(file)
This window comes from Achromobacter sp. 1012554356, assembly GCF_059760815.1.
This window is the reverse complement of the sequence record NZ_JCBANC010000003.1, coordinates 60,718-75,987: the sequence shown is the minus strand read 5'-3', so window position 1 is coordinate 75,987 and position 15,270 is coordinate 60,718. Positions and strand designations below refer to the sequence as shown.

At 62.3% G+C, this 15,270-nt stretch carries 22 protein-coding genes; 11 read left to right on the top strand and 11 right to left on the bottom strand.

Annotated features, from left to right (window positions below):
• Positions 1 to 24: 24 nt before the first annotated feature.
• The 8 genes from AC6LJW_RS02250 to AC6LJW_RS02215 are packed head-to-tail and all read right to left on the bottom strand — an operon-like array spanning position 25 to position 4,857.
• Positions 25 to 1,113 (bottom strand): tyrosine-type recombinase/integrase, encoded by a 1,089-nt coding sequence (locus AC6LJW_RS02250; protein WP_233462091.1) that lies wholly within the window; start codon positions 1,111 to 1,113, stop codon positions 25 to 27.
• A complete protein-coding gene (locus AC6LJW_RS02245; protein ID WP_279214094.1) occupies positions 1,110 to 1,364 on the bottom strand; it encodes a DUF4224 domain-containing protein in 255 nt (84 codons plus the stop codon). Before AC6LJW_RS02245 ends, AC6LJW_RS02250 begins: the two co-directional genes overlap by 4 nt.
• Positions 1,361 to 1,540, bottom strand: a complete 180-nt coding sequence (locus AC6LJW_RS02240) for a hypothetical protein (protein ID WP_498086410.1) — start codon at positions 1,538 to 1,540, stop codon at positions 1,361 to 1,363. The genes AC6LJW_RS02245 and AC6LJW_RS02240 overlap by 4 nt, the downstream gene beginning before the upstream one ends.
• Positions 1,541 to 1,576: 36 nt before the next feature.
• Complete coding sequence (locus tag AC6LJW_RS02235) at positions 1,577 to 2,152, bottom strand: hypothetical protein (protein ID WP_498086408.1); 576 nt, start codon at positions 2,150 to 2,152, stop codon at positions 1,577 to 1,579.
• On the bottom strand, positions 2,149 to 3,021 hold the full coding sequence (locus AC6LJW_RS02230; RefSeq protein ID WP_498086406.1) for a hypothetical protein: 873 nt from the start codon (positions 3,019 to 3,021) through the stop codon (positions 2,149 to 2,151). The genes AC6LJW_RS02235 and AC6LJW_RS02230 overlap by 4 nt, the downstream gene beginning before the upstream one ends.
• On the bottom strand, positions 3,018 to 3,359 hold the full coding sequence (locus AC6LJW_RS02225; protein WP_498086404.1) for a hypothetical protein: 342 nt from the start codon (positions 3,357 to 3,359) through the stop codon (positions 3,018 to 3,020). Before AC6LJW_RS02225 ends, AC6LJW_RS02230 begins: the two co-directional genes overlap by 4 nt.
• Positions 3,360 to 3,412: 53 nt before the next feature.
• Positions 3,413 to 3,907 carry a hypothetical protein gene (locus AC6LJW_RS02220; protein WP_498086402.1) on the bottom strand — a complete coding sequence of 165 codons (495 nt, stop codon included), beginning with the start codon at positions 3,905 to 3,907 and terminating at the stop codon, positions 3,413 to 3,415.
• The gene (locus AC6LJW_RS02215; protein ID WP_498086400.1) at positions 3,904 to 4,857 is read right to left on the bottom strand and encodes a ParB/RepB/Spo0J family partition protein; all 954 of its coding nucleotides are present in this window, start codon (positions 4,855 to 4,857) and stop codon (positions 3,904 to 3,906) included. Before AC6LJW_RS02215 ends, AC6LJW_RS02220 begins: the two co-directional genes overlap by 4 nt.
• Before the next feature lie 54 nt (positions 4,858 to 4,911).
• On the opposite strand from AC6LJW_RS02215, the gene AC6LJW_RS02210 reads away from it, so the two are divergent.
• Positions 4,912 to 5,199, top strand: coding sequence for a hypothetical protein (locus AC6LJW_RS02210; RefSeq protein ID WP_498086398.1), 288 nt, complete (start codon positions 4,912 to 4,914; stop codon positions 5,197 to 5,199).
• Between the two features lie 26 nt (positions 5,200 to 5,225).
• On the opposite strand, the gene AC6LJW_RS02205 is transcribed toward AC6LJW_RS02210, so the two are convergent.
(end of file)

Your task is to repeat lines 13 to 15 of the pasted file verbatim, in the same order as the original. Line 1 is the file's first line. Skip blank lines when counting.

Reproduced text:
• On the bottom strand, positions 3,018 to 3,359 hold the full coding sequence (locus AC6LJW_RS02225; protein WP_498086404.1) for a hypothetical protein: 342 nt from the start codon (positions 3,357 to 3,359) through the stop codon (positions 3,018 to 3,020). Before AC6LJW_RS02225 ends, AC6LJW_RS02230 begins: the two co-directional genes overlap by 4 nt.
• Positions 3,360 to 3,412: 53 nt before the next feature.
• Positions 3,413 to 3,907 carry a hypothetical protein gene (locus AC6LJW_RS02220; protein WP_498086402.1) on the bottom strand — a complete coding sequence of 165 codons (495 nt, stop codon included), beginning with the start codon at positions 3,905 to 3,907 and terminating at the stop codon, positions 3,413 to 3,415.